You Can’t Take It With You – But Can You Give It Away?
Money. Wealth, and its distribution. It’s the root of the world’s problems, it’s what the fighting’s all about. If you don’t think so, listen to Pink Floyd’s Money – or, better yet, watch the capuchin monkeys and the grapes and cucumbers.
Really. Watch the monkeys. It’s perhaps the most important (and amusing) video ever filmed.
I’m absolutely fascinated by giving and receiving, especially when the exchange involves money. I’ve been paying focused attention to all of the transactions I am party to, or witness, particularly people’s emotional states. For example, I recently asked a friend for some money. He’s quite well to do – his admitted net worth is in the range of 100x as great as mine, even including my retirement plans – and I wasn’t asking for much, but the transfer of actual money was fraught with intense emotions. Shame and disgust, anger and sadness, guilt and remorse. Perhaps this isn’t a big surprise to anyone, but, at least in the Western world, we don’t spend much time questioning these feelings.
Should I feel guilty for being in a place that required me to ask for money? Ashamed? Both my friend and I have PhDs in biochemistry, both of us worked like dogs to succeed, and he succeeded vastly more than I did. And I ran into a bad patch. Does my lack of success despite similar efforts make me worthy of disgust, and should I feel shame?
Whether I should or not, I felt a real sense of shame, a visceral guilt. And I know I went down several notches in my friend’s esteem. I’ll pay him back in less than a month, and tack on 5% (better return on investment than anything legal I’m aware of) – but the feelings won’t just evaporate.
I always give beggars a buck. I know many are shiftless, or professionals, but I respect what they do. You don’t? Here’s a little test: go out on the street and stop a stranger and ask him for money. Try it. Most people would rather piss their pants in public than ask a stranger for cash. Perhaps this will make you think the next time you walk past a beggar with your nose in the air.
I’m hoping to have time to develop another business, one based on exploring this fundamental activity and how we can manipulate it for good. My concept is a sort of non-charity charitable organization, or a non-charitable charity – essentially, an organization that collects money and gives it away randomly. Not to the poor, not based on need, just to anyone we run across. To rich old ladies driving Cadillacs, harried middle-class moms toting kids, teenagers wandering the mall, grumpy convenience store clerks (and happy ones too). I see it as a research project, a way to understand why some people will gratefully accept, some will reject a no-strings gift no matter their need, and everything in between. I want to understand why, especially when money is involved, that it’s so difficult for most of us to easily give and receive. And why receiving is so difficult.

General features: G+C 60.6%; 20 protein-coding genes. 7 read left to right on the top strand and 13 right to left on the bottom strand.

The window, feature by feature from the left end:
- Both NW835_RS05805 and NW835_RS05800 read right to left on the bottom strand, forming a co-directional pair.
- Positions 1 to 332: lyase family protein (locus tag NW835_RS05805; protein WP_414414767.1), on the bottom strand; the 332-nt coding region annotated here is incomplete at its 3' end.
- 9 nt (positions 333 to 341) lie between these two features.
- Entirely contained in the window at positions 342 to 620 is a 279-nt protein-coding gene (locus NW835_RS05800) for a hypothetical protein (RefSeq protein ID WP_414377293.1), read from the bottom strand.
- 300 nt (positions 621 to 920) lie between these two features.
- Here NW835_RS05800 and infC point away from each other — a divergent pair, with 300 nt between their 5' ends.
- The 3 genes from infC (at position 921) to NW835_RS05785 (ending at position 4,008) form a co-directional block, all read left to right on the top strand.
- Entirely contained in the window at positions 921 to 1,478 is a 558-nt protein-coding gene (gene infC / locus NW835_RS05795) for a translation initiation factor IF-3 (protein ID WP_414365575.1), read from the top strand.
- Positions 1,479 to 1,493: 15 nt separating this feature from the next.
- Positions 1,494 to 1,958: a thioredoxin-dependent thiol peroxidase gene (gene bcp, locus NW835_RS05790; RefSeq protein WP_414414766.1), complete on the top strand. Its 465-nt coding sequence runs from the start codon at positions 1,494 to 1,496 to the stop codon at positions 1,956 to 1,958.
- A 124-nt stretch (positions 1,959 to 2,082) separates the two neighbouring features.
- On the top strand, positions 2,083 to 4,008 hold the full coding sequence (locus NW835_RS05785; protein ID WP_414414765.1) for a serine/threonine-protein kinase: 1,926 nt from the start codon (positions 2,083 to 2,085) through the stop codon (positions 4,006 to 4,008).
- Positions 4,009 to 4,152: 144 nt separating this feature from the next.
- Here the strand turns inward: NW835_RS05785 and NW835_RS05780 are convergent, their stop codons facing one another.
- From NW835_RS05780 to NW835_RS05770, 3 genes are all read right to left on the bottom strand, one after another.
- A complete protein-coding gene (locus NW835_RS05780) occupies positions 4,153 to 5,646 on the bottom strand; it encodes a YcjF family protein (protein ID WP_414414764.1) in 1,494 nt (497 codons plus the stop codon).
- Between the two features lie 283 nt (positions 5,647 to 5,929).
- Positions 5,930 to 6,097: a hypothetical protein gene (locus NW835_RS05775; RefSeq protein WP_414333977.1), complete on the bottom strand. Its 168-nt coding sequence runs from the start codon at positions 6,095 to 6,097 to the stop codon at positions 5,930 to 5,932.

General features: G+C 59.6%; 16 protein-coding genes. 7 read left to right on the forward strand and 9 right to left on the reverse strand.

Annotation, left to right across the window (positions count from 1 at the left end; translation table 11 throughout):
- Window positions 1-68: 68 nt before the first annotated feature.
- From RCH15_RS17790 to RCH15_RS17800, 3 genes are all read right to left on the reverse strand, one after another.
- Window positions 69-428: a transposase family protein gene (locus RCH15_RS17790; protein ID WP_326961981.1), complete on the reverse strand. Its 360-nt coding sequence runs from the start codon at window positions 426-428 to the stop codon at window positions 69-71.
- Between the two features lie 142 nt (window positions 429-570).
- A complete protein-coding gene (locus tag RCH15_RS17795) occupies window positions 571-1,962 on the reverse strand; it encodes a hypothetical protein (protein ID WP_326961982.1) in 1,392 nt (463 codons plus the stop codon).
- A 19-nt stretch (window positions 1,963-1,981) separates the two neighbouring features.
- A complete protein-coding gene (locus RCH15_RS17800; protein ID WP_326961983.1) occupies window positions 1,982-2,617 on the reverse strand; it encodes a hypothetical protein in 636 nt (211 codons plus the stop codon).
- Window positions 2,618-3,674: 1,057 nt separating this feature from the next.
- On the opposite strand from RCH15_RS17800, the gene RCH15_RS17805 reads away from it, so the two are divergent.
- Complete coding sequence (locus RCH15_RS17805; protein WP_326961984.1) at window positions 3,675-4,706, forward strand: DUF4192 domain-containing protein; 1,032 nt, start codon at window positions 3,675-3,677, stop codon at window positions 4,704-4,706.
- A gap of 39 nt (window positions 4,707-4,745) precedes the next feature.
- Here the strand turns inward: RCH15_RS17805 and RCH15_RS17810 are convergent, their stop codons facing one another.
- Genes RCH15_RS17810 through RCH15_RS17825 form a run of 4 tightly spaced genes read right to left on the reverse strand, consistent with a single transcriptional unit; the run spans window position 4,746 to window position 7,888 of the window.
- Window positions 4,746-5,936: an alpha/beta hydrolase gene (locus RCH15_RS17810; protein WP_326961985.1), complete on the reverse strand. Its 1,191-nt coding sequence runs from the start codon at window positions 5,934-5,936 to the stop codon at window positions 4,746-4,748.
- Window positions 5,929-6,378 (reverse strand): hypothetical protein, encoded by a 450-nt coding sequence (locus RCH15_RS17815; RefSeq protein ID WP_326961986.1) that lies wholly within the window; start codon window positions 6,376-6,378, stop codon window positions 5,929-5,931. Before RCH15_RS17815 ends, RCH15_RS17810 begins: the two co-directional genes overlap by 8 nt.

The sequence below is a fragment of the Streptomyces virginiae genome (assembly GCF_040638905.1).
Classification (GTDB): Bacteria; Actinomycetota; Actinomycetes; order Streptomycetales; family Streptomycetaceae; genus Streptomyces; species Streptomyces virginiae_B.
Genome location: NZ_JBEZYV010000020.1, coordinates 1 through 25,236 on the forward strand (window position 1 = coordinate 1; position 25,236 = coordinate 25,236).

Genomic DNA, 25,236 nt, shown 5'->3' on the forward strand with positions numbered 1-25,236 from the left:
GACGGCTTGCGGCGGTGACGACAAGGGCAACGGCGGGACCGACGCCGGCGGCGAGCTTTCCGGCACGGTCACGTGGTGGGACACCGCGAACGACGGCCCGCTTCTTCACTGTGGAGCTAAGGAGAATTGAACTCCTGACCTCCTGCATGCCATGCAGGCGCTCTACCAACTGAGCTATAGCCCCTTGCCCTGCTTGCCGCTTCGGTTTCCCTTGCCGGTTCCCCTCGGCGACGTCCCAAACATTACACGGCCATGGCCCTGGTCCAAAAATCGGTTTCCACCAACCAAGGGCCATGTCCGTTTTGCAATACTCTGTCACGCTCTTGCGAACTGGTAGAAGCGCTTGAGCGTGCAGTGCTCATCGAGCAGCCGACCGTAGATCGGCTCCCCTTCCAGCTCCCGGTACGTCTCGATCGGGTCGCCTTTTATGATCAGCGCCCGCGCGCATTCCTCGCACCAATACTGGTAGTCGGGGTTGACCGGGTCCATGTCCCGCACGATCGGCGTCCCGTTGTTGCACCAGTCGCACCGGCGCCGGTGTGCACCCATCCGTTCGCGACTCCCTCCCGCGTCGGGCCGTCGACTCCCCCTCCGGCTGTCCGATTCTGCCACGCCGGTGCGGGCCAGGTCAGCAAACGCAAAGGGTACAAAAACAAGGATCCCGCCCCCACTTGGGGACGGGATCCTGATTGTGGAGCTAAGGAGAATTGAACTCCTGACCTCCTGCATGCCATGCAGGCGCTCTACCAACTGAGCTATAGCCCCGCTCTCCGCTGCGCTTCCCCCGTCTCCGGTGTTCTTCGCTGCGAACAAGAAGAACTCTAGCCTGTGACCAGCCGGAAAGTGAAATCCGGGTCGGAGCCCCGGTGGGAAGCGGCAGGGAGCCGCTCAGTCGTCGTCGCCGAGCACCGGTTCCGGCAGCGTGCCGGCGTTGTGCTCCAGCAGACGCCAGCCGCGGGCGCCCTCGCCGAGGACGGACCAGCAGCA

I think I know the answers before I will get the data to confirm or deny them. Money is a measure of your life, the currency we use to define our productivity. We wield it like a bludgeon in our capitalist society to define our relative worth, looking down on those who fall between the cracks and revering those who either excel in playing the capitalist system for their own gain or who inherited great wealth from their ancestors.
What. A. Crock. Of. Shit. Some of the best people I’ve ever known have no sense of how to make money off their creativity, nor any desire to learn it for their own benefit. They fumble through a world that forces them to eat ramen noodles for sustenance and get no retirement benefits nor any health, dental, vision, legal, or any other employment-based extras that many of us take for granted. They can’t play the capitalist game, yet most of them would be better dinner-party company than those who can.
I’m not a communist, nor a socialist, nor an any old -ist. I just know my social equals, and those who can bang out a decent black-smithed item, paint a charming picture with oil paints, sing a decent song that they’ve created themselves, or just sit down with me and kill a bottle of fine red wine while making exciting conversation simply blow away people who see money as a way to make more money. Because they always see their money not as a way to buy a bottle of fine cognac, but as a potential investment that will get them two bottles of fine cognac if they just invest it. Yet they never seem to have two bottles of fine cognac, nor would they share it with you if they did.
So – give it the fuck away. Recent studies of people who won big money in our lotteries has shown that those who are happy (vs. those who piss all that money away, and often end up perversely in debt), are those who give most of their money away.
Let’s say you’re rich. You have millions and bazillions of dollars. Let’s say that our human population is reduced to 100 people, and you are the rich guy. You own 99.999% of the village that is humanity.
Are you happy? Will you stay happy when everyone around you is destitute compared to you?
Give it away. Don’t do it to people you know. Don’t keep control. Let. It. Go.
I love you,